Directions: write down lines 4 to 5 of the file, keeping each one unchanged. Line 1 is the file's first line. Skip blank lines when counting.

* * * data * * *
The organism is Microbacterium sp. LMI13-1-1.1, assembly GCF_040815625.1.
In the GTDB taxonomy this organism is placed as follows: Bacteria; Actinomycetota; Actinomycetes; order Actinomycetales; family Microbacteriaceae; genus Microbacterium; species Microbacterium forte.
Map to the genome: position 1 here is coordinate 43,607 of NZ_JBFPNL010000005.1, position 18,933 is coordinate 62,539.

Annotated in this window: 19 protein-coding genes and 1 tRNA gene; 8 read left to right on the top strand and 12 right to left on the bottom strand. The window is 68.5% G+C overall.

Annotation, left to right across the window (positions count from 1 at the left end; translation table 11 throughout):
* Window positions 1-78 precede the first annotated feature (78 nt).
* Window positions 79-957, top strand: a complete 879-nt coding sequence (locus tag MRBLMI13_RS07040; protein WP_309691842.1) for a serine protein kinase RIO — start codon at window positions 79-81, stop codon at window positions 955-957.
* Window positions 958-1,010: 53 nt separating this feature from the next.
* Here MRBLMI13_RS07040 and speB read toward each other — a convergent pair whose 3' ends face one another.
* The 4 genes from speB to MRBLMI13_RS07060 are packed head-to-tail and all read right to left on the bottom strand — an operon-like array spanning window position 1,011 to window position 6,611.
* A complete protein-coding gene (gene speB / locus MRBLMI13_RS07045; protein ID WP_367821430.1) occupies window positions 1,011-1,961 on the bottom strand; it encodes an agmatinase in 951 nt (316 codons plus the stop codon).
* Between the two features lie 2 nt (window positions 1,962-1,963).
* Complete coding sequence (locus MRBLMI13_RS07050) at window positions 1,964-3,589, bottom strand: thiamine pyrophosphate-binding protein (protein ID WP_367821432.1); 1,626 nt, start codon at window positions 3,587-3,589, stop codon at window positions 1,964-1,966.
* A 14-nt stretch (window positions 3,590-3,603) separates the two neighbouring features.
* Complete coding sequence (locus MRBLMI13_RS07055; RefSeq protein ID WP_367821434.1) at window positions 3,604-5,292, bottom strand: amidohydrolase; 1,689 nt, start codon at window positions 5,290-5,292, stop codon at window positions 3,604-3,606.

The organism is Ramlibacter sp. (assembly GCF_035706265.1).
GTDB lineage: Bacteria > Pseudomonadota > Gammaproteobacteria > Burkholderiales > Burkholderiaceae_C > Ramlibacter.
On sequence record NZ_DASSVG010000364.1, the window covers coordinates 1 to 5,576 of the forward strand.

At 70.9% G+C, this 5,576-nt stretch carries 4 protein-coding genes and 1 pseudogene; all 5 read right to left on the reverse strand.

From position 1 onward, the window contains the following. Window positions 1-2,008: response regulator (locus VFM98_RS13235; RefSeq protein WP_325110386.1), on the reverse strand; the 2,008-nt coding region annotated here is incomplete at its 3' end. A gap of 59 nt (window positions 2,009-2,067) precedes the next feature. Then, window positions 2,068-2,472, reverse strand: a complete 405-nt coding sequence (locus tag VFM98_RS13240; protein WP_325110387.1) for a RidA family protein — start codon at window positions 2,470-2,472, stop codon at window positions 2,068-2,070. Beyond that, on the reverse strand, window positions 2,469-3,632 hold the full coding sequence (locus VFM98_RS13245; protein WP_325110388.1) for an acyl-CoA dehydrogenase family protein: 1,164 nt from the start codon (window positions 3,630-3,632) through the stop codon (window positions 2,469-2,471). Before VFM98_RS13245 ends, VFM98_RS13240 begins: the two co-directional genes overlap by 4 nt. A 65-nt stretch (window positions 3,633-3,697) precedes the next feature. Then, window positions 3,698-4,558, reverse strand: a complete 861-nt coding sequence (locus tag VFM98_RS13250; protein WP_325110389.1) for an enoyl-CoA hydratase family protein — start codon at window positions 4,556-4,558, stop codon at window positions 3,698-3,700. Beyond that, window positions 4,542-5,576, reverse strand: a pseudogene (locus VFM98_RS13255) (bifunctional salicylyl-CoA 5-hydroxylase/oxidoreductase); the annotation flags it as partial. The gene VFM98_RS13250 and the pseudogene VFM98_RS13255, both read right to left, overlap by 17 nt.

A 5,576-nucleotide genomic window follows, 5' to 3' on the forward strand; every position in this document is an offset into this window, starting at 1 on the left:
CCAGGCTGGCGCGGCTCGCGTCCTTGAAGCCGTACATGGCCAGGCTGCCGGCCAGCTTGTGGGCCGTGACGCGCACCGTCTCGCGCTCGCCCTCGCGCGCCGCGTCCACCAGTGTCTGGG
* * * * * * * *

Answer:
Annotated in this window: 19 protein-coding genes and 1 tRNA gene; 8 read left to right on the top strand and 12 right to left on the bottom strand. The window is 68.5% G+C overall.

Annotation, left to right across the window (positions count from 1 at the left end; translation table 11 throughout):